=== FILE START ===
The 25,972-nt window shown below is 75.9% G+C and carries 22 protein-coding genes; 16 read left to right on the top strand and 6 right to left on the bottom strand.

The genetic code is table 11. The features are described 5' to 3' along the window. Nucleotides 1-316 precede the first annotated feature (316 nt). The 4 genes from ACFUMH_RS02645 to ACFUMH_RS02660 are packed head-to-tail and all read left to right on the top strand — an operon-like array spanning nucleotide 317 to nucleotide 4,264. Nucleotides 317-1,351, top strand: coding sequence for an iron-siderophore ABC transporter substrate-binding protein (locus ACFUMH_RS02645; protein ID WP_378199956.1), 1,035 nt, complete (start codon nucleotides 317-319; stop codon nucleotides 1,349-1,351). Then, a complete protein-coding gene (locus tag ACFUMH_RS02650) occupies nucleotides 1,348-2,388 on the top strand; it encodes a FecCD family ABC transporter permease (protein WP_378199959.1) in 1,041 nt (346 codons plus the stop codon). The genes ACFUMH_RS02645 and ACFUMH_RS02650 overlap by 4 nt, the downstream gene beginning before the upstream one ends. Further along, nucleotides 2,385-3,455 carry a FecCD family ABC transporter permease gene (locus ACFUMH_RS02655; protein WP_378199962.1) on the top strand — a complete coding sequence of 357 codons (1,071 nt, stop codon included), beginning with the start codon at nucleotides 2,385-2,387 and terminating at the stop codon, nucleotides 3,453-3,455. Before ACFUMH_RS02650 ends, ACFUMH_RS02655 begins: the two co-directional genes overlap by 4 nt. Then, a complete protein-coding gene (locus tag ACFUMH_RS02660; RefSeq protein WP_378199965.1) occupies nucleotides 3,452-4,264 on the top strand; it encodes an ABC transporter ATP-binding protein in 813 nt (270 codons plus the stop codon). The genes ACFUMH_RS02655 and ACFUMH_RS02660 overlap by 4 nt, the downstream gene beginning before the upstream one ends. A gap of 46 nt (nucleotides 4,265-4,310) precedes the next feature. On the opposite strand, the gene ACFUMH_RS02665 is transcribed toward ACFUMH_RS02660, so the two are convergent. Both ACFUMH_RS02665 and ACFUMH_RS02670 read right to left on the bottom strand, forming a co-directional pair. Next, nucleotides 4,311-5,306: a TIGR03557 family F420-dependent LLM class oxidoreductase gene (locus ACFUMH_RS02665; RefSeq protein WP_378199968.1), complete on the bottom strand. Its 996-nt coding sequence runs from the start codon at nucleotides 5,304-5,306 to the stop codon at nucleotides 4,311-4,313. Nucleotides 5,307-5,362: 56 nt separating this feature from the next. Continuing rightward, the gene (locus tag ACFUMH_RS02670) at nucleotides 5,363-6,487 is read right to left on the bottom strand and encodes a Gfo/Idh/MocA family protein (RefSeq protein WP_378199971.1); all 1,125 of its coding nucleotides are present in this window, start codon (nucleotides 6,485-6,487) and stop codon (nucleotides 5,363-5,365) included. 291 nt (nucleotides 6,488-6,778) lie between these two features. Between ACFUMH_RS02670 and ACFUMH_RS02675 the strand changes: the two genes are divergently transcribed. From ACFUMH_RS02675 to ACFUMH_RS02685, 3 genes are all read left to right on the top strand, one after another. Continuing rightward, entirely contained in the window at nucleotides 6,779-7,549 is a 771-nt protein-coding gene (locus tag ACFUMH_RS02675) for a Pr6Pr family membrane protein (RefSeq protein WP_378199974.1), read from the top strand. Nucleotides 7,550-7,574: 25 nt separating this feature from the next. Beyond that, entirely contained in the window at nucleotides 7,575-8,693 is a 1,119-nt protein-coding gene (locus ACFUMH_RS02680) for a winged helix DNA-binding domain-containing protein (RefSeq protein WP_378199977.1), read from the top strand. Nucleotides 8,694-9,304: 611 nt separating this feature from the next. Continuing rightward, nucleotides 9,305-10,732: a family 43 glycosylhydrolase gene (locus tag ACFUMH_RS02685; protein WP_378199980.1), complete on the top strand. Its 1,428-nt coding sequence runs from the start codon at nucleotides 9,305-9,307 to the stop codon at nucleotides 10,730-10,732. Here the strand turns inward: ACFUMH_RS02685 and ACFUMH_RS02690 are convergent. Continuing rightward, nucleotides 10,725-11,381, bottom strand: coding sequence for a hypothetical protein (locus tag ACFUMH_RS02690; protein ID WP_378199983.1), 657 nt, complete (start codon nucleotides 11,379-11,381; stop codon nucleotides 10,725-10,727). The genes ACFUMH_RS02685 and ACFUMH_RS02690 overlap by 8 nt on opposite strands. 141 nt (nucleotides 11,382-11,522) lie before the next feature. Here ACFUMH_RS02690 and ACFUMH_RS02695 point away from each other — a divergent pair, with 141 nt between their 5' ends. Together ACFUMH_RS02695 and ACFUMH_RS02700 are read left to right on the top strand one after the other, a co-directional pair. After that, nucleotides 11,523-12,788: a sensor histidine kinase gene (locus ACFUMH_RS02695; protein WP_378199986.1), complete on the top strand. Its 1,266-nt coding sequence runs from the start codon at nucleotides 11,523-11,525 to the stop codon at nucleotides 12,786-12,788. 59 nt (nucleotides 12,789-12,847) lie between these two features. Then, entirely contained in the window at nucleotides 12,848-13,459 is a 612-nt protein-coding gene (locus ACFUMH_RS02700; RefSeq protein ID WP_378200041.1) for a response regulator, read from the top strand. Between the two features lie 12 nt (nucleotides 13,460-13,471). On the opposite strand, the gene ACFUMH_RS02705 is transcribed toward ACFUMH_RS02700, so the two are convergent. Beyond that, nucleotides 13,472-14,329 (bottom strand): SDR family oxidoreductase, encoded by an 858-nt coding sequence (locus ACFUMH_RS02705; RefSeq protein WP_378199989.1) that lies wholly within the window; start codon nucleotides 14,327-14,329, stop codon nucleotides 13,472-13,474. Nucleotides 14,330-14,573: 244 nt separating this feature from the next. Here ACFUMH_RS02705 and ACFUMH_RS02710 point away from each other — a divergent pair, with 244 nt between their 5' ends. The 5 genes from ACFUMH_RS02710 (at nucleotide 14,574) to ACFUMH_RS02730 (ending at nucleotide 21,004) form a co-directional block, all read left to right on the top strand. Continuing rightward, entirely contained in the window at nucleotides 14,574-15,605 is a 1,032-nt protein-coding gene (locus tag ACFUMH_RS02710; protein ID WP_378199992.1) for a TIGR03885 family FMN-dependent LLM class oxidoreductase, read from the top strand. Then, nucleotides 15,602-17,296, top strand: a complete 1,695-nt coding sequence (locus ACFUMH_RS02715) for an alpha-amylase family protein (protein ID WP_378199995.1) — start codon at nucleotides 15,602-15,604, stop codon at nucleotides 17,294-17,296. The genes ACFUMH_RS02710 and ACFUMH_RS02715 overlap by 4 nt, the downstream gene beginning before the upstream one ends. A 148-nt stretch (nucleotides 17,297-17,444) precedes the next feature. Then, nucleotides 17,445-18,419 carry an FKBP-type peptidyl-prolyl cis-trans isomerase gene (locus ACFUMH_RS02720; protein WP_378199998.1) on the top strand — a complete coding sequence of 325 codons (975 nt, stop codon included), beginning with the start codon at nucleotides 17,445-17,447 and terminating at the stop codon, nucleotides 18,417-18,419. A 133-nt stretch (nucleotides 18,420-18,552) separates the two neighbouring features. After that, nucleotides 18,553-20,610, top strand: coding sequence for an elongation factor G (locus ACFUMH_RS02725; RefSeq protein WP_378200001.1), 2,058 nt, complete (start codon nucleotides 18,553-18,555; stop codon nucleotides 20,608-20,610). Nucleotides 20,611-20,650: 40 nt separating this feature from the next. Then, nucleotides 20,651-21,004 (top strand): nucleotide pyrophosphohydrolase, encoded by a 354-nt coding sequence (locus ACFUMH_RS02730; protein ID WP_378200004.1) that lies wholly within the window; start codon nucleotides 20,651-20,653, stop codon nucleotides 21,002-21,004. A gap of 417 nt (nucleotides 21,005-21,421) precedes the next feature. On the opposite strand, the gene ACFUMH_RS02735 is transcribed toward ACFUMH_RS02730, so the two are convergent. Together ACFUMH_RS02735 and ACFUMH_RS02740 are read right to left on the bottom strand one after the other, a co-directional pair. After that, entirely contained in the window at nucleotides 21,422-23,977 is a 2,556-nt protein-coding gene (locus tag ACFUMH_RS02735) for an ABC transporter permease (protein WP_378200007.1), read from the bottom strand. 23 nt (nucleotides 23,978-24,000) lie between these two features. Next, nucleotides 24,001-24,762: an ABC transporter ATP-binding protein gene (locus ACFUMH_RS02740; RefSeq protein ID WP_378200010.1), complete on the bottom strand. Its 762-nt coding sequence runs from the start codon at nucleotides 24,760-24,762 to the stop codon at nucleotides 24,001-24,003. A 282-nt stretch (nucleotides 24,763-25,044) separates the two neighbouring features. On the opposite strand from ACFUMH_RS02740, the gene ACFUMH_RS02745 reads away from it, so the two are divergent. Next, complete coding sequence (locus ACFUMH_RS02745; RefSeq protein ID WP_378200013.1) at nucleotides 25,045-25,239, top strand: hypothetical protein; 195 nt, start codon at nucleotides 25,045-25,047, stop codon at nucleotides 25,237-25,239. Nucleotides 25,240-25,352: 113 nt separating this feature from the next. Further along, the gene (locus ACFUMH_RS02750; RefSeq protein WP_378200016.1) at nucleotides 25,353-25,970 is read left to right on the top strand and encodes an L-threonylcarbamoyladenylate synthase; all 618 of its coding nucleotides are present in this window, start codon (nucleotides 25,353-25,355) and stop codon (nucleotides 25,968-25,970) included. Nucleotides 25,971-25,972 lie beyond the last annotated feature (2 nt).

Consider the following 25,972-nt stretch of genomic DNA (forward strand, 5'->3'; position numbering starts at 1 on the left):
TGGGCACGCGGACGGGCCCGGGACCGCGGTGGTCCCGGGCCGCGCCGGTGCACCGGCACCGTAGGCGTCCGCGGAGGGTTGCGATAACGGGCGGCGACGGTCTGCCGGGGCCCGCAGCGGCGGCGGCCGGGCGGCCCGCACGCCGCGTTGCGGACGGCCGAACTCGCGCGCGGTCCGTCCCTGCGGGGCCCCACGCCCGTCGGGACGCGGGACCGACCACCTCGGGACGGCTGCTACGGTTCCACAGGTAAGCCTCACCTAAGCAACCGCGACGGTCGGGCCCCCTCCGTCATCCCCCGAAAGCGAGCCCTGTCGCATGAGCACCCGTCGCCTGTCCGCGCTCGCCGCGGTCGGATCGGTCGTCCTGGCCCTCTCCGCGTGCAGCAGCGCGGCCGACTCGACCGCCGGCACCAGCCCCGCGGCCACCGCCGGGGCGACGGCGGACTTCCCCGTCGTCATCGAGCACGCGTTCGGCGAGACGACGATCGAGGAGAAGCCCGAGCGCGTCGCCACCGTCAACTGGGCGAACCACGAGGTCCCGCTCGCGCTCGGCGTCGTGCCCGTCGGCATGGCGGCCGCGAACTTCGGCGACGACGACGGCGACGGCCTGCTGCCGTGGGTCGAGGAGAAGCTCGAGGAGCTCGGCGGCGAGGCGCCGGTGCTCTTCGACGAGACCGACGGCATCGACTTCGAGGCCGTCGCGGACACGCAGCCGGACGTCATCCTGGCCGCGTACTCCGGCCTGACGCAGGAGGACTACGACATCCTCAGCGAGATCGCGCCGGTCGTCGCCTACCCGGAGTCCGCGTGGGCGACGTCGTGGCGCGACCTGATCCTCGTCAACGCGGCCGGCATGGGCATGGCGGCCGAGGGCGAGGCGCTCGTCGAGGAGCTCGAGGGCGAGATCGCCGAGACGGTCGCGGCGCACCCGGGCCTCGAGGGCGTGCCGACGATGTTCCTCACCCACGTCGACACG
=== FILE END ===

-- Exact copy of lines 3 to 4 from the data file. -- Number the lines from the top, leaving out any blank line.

Consider the following 25,972-nt stretch of genomic DNA (forward strand, 5'->3'; position numbering starts at 1 on the left):
TGGGCACGCGGACGGGCCCGGGACCGCGGTGGTCCCGGGCCGCGCCGGTGCACCGGCACCGTAGGCGTCCGCGGAGGGTTGCGATAACGGGCGGCGACGGTCTGCCGGGGCCCGCAGCGGCGGCGGCCGGGCGGCCCGCACGCCGCGTTGCGGACGGCCGAACTCGCGCGCGGTCCGTCCCTGCGGGGCCCCACGCCCGTCGGGACGCGGGACCGACCACCTCGGGACGGCTGCTACGGTTCCACAGGTAAGCCTCACCTAAGCAACCGCGACGGTCGGGCCCCCTCCGTCATCCCCCGAAAGCGAGCCCTGTCGCATGAGCACCCGTCGCCTGTCCGCGCTCGCCGCGGTCGGATCGGTCGTCCTGGCCCTCTCCGCGTGCAGCAGCGCGGCCGACTCGACCGCCGGCACCAGCCCCGCGGCCACCGCCGGGGCGACGGCGGACTTCCCCGTCGTCATCGAGCACGCGTTCGGCGAGACGACGATCGAGGAGAAGCCCGAGCGCGTCGCCACCGTCAACTGGGCGAACCACGAGGTCCCGCTCGCGCTCGGCGTCGTGCCCGTCGGCATGGCGGCCGCGAACTTCGGCGACGACGACGGCGACGGCCTGCTGCCGTGGGTCGAGGAGAAGCTCGAGGAGCTCGGCGGCGAGGCGCCGGTGCTCTTCGACGAGACCGACGGCATCGACTTCGAGGCCGTCGCGGACACGCAGCCGGACGTCATCCTGGCCGCGTACTCCGGCCTGACGCAGGAGGACTACGACATCCTCAGCGAGATCGCGCCGGTCGTCGCCTACCCGGAGTCCGCGTGGGCGACGTCGTGGCGCGACCTGATCCTCGTCAACGCGGCCGGCATGGGCATGGCGGCCGAGGGCGAGGCGCTCGTCGAGGAGCTCGAGGGCGAGATCGCCGAGACGGTCGCGGCGCACCCGGGCCTCGAGGGCGTGCCGACGATGTTCCTCACCCACGTCGACACG